Inside Politics

Inside Politics: Tories keep safe seat in Old Bexley and Sidcup by-election – but with reduced majority

Boris Johnson’s Conservatives will trumpet winning over 50 per cent of the vote, but Labour will strike an upbeat tone 10 per cent swing to party, writes Ashley Cowburn

Friday 03 December 2021 08:11

In the latest iteration of cabinet ministers offering contradictory and unofficial Covid guidance to the public this Christmas, Sajid Javid, the health secretary, has let it be known he is passionate advocate of kissing under the mistletoe. The bizarre comments came after No 10 dismissed the freelance suggestion from Therese Coffey, the work and pensions secretary, that there “should not be much snogging under the mistletoe” this festive period. Mr Javid, however, insisted last night: “People can snog who they wish. I’ll certainly be kissing my wife under the mistletoe — it’s a Javid family tradition”. Luckily, parliamentary recess is just around the corner and everyone can, hopefully, take a short break.

Inside the bubble

Alongside the inevitable political reaction from the by-election in Old Bexley and Sidcup, Parliament’s Friday sitting is (as it stands) dedicated to private members’ bills, with the Labour MP Kevin Brennan putting forward proposals to update legislation for streaming music. He’s written a piece for The Independent outlining his plans.

Daily Briefing

TRUE BLUE:  The Conservatives have held on to the safe seat of Old Bexley and Sidcup in last night’s by-election — triggered after the death of the 53-year-old former minister James Brokenshire. The party’s candidate, Louie French, paid tribute to his “good friend” Mr Brokenshire as he was elected MP. But on a cold December day, turnout was low in the safe Tory seat in south-east London and the party’s majority was slashed from almost 19,000 that Mr Brokenshire had in 2019 to 4,478. Perhaps more importantly, the vote share for the Conservatives was also cut from 64 per cent to 51 — down 13 per cent — while Labour’s candidate, Daniel Francis, increased the party’s vote share by around 7 per cent. Labour will today strike an upbeat note, despite the loss, highlighting the party’s highest share in the seat for 20 years. The Conservatives, meanwhile, will be on the airwaves trumpeting the fact they won over 50 per cent of the vote in a parliamentary by-election despite the party being in government for the last 11 years. Something for everyone. Attention will soon focus, however, on the upcoming by-election in North Shropshire, which was announced after the resignation of the Conservative MP Owen Paterson amid a row over sleaze. With Tories appearing more nervous over this vote, it’s certainly one to watch.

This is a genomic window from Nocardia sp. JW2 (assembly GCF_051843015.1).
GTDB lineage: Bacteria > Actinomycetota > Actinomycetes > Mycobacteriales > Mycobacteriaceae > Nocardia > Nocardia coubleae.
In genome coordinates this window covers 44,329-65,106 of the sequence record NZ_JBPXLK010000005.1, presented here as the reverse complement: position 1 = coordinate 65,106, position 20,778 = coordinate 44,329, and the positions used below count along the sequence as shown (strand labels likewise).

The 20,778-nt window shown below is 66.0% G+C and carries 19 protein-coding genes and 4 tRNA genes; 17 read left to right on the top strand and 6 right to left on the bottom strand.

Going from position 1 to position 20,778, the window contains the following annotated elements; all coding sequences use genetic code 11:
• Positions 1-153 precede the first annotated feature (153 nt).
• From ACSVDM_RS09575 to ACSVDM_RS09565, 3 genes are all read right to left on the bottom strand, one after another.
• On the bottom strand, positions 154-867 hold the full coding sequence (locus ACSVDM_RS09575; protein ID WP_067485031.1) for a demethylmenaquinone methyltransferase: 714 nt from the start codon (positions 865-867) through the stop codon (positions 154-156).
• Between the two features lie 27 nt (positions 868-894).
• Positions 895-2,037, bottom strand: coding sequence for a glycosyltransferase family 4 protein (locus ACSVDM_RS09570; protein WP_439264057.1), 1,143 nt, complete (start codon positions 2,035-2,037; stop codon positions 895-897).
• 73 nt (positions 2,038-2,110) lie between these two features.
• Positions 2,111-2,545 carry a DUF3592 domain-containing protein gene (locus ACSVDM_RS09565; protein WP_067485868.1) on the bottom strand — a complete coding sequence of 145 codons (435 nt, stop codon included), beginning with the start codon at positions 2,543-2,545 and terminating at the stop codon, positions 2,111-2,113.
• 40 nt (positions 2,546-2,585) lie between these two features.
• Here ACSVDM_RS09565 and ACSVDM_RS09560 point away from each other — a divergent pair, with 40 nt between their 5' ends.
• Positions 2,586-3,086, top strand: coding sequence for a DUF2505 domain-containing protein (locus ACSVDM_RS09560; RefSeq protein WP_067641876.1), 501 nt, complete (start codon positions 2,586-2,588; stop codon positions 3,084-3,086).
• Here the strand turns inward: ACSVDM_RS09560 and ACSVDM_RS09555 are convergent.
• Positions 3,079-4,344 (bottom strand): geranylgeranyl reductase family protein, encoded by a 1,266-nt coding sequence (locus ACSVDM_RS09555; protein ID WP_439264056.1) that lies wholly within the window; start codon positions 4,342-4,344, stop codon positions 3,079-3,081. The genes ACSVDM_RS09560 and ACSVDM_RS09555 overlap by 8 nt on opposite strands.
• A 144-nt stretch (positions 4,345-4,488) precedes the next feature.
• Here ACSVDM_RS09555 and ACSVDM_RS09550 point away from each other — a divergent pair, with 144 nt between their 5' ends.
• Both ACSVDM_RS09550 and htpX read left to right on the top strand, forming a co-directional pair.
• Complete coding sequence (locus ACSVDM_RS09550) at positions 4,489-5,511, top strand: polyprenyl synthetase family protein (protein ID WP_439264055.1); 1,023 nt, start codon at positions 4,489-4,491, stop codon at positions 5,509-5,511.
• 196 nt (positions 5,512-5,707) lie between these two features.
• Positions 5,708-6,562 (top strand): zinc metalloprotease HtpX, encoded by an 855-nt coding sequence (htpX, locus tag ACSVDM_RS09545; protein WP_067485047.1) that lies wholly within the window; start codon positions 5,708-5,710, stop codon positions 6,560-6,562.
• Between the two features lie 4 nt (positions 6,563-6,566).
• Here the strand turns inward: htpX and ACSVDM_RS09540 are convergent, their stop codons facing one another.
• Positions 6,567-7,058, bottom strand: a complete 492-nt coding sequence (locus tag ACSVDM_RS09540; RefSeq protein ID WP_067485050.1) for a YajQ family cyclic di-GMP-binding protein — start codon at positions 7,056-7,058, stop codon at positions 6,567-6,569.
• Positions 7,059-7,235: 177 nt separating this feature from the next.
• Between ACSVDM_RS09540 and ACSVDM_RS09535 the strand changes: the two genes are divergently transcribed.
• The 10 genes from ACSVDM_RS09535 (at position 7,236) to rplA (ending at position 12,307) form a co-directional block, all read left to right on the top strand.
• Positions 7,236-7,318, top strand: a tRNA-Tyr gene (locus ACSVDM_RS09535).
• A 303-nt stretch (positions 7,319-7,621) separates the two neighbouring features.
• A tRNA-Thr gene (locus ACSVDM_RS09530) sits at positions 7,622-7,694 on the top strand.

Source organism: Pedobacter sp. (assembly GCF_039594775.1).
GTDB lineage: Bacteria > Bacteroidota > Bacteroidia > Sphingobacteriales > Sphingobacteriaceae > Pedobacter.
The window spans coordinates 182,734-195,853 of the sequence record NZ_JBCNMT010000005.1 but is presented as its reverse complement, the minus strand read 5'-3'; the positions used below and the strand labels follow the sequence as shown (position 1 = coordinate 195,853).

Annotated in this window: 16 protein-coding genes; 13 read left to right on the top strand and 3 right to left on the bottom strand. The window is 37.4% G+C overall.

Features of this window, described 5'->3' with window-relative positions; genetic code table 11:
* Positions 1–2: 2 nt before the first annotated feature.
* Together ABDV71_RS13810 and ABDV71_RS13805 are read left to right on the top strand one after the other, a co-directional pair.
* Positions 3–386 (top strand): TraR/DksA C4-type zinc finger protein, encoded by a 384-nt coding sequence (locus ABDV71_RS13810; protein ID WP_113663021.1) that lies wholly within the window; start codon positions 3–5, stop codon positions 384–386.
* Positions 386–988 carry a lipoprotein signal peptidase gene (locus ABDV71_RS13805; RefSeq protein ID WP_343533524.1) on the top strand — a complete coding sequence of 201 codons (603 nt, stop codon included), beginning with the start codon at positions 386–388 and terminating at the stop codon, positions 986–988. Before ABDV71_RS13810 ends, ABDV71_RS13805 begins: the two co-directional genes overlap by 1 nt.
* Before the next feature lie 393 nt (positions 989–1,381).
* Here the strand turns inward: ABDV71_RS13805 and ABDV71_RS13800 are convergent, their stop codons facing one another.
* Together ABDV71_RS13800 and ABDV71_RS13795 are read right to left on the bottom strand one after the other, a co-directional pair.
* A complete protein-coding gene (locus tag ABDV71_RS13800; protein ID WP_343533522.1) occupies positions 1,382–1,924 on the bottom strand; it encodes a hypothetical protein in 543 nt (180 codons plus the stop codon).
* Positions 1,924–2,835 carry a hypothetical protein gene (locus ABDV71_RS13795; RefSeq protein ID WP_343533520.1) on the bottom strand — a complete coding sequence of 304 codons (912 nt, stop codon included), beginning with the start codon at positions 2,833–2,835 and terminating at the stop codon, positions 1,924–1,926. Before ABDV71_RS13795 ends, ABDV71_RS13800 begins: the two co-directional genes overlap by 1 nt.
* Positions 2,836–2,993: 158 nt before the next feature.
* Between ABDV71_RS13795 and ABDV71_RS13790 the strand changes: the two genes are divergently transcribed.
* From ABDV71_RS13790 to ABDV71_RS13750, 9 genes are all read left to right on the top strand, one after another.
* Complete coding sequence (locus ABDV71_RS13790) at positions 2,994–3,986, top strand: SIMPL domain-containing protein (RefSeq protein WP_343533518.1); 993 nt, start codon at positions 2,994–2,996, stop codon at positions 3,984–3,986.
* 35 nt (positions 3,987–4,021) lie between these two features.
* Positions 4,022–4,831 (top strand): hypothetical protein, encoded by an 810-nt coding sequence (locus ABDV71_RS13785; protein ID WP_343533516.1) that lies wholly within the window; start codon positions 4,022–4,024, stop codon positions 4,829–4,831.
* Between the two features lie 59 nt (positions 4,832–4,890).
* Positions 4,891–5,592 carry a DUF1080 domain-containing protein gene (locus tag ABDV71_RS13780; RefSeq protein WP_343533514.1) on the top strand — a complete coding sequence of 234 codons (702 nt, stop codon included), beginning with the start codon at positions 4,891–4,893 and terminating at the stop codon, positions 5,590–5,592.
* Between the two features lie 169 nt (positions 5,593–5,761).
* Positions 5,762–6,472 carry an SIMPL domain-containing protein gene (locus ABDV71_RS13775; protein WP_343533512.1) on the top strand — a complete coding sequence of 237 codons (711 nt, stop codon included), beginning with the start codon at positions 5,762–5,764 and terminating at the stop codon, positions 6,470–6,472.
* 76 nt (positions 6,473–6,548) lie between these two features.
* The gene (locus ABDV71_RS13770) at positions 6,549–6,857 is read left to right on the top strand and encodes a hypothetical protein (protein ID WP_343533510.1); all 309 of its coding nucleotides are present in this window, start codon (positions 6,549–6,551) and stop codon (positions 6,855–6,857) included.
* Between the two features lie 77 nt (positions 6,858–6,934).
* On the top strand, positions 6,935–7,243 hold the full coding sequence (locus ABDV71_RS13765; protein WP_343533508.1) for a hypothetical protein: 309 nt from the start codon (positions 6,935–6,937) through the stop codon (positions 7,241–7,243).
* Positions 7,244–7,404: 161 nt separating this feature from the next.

NON: After the death of 27 people attempting to cross the English Channel last week, the UK government reiterated its offer for British police and border officials to conduct joint patrol on the beaches around Calais to deter migrants making the treacherous crossing. But in a letter to Boris Johnson last night, the French prime minister Jean Castex said we “cannot accept” the presence of UK forces because it would compromise the nation’s sovereignty. Instead, he has urged the Home Office to open legal immigration paths to those who have legitimate reasons to enter the country and promised France would examine other proposals in “good faith” to resolve the crisis. It comes amid the backdrop of an increasingly bitter relationship between London and Paris over the issue of Channel crossings and post-Brexit fishing rights. Just earlier this week, the French magazine Le Canard Enchaîné reported that Mr Macron had referred to the prime minister in private as “un clown” and his administration as a “circus”. There was no immediate response from the Elysée Palace.